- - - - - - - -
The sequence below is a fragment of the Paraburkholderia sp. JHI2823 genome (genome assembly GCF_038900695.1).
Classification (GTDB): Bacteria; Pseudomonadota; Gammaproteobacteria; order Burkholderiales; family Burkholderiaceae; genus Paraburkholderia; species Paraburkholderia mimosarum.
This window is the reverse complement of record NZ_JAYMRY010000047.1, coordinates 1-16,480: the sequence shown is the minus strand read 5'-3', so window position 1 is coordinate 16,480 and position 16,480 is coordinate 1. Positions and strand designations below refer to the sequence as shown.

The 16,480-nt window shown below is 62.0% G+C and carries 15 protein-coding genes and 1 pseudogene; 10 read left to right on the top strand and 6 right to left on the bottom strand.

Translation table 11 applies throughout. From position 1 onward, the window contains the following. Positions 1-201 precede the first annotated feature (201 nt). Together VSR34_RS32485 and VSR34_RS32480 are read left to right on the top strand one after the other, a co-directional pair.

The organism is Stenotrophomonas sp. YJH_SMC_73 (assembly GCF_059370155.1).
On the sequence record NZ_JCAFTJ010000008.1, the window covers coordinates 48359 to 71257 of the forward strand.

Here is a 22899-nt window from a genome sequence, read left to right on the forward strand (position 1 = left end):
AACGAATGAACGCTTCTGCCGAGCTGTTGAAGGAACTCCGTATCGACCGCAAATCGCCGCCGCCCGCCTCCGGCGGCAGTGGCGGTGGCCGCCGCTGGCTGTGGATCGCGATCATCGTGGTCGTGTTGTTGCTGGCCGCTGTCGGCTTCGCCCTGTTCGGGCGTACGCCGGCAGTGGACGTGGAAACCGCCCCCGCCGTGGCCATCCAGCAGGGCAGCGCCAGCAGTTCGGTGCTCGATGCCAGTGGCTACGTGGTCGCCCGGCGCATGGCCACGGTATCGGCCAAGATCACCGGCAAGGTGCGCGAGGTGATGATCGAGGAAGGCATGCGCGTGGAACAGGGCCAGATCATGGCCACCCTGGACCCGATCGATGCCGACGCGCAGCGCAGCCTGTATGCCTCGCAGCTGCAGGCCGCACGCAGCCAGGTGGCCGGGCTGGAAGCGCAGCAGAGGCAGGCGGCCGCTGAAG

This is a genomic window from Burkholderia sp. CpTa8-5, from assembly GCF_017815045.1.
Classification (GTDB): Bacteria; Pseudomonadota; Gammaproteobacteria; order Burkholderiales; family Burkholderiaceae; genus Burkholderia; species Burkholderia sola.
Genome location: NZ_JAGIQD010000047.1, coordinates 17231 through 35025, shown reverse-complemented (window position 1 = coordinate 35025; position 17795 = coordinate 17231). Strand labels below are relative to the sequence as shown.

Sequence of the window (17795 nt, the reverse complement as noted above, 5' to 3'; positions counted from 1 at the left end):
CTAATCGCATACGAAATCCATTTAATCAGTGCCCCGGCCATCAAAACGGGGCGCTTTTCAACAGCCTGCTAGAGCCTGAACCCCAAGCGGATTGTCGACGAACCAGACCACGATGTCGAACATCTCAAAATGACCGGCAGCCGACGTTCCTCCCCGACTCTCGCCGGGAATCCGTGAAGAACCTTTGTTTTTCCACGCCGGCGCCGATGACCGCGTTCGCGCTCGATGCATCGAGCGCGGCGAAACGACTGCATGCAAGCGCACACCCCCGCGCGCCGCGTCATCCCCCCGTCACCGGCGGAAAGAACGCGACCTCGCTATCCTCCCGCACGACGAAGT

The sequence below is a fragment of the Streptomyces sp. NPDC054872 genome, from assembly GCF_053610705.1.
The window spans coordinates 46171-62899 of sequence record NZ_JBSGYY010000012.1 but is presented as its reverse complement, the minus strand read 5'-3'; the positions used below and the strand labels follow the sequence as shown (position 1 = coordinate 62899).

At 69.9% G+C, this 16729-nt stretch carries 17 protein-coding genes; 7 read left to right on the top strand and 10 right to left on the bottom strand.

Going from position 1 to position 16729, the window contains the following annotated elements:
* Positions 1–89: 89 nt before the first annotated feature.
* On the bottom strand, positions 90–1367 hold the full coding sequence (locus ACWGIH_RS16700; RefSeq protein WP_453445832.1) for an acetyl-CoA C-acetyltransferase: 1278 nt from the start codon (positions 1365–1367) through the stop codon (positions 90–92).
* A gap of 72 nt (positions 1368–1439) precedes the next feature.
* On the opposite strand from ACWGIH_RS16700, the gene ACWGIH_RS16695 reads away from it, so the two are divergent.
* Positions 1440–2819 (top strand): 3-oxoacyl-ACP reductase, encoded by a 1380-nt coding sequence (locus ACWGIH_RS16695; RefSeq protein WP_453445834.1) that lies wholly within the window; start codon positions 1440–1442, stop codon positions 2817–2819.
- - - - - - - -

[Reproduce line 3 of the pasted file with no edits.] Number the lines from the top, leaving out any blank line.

This window is the reverse complement of record NZ_JAYMRY010000047.1, coordinates 1-16,480: the sequence shown is the minus strand read 5'-3', so window position 1 is coordinate 16,480 and position 16,480 is coordinate 1. Positions and strand designations below refer to the sequence as shown.